At some point in your education, you may have learned about a psychological theory called Maslow’s Hierarchy of Needs. The theory is often shown in a five-tier pyramid, with basic physiological needs at the bottom and self-actualization at the top. Abraham Maslow’s idea was that, in general, we can’t advance to the next level of personal fulfillment until the previous level is met.
I’d venture to say much of my time, and yours, is dedicated to self-actualization ~ realizing our personal growth and potential. We are fortunate to have our basic needs met, so we are free to pursue loftier goals.
But if disaster struck, how quickly we would slide down that pyramid. We wouldn’t give a fig about self-actualization!
Last weekend our power went out during a rain storm. Mike and I stopped everything we were doing, lit candles, gathered flashlights, and checked our food supply. The outage lasted less than an hour, but it briefly upended our priorities and concerns.
Later in the week, we learned 2,975 people lost their lives in Puerto Rico last year as a result of Hurricane Maria. By the end of the week, Hurricane Florence was ravaging the Carolinas.
Nature offers such peace and beauty, but there is wisdom to be garnered from the raging storms, too.
We remember what’s important. When forced to evacuate, people grab each other, pets, and maybe a few sentimental items. The house, furnishings, decorations, clothing, jewelry, and electronics are all just things. It makes us question if any of that stuff was ever getting us closer to self-fulfillment.
We realize we’re all the same. In a disastrous situation, we get a taste of the lives of those who struggle daily for nutritious food, potable water, and safe shelter. Social and economic status can make human beings seem very different from one another, but in truth, we all have the same basic needs and desires.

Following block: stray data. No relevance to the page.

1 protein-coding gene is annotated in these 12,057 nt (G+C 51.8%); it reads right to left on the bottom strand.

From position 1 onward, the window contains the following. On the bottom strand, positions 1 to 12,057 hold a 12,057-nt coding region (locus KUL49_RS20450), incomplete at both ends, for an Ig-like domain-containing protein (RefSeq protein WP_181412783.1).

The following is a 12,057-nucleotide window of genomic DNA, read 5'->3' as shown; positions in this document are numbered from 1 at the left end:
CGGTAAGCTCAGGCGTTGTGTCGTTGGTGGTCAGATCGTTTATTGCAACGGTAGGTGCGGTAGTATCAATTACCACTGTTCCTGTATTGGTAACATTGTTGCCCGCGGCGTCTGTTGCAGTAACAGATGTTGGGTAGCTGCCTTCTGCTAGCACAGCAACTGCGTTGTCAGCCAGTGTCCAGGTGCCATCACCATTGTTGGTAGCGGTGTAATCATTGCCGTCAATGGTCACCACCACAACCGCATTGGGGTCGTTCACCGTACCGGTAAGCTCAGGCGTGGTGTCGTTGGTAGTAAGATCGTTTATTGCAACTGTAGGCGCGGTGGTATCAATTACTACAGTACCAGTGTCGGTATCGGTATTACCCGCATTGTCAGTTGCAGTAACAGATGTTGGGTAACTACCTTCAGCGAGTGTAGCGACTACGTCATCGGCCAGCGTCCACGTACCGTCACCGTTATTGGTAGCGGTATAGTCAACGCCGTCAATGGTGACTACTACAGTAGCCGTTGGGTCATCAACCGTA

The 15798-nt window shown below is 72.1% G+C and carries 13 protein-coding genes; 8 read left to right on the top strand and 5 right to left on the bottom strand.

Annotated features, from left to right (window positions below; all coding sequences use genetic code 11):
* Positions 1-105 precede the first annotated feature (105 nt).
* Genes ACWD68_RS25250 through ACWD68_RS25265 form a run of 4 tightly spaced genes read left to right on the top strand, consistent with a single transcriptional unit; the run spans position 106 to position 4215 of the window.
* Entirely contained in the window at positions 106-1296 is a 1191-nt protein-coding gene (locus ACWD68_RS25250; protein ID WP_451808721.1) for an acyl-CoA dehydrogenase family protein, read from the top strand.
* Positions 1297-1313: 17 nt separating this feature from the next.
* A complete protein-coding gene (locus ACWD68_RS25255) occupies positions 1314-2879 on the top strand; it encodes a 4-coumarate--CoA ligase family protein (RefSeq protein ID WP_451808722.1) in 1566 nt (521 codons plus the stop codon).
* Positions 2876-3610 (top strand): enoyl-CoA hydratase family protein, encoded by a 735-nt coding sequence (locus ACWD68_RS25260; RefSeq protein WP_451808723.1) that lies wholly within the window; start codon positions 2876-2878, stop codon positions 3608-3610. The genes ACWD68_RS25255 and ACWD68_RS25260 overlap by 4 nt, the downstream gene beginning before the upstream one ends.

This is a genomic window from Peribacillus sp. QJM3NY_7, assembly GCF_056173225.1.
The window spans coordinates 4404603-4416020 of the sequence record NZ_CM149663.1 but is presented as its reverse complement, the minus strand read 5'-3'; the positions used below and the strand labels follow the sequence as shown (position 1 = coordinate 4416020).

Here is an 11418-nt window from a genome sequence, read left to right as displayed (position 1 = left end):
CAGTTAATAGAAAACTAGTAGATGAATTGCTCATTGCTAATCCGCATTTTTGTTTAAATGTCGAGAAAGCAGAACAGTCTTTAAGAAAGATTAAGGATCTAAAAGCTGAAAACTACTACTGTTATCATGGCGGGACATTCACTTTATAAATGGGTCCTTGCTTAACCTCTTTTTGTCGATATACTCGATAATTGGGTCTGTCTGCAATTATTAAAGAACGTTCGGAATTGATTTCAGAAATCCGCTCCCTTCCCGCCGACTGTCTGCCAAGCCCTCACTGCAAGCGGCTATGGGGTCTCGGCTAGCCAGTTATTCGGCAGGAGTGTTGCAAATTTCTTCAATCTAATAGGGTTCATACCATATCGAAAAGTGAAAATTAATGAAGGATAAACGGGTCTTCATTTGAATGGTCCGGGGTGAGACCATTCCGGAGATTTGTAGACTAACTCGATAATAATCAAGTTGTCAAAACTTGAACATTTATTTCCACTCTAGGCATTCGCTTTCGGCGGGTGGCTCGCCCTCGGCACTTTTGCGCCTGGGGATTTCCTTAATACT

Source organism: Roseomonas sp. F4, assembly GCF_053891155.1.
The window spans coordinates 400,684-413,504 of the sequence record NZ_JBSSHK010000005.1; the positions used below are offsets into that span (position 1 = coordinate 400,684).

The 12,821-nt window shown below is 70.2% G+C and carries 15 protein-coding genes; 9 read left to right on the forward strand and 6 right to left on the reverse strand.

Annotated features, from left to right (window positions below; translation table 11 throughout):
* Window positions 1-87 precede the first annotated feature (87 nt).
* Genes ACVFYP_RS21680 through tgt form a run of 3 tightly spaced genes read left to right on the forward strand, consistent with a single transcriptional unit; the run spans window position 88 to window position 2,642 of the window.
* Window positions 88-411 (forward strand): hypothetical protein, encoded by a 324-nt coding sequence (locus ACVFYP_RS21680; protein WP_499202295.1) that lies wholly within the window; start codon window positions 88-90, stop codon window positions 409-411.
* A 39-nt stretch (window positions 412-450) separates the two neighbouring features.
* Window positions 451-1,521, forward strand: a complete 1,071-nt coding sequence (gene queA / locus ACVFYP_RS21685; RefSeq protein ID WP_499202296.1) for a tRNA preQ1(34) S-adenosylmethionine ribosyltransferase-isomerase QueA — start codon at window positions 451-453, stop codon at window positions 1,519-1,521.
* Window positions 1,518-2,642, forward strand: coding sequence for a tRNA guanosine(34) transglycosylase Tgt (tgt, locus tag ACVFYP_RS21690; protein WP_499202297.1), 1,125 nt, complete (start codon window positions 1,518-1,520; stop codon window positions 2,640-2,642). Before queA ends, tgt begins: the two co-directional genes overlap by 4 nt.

We rely upon our resourcefulness. There’s a reason why television shows and movies about survival are popular. They challenge us to think about our ability to meet our basic needs without depending on modern conveniences. Storms, of all kinds, test our physical, mental, and spiritual strength
We are put in our place. Most of us like to feel we’ve got it together and are in control of our lives. It’s all smooth sailing, and then WHAM! Stormy weather reminds us we can’t control everything. Sometimes we have to surrender and have faith the storm will pass, and the sun will shine again.
We need each other. Maslow’s theory includes the human need for love and belonging. In times of disaster, there are always stories of people helping people, reminding us of the good in humanity and in ourselves.
You can help people affected by Hurricane Florence and other devastating storms by donating to the American Red Cross at http://www.redcross.org.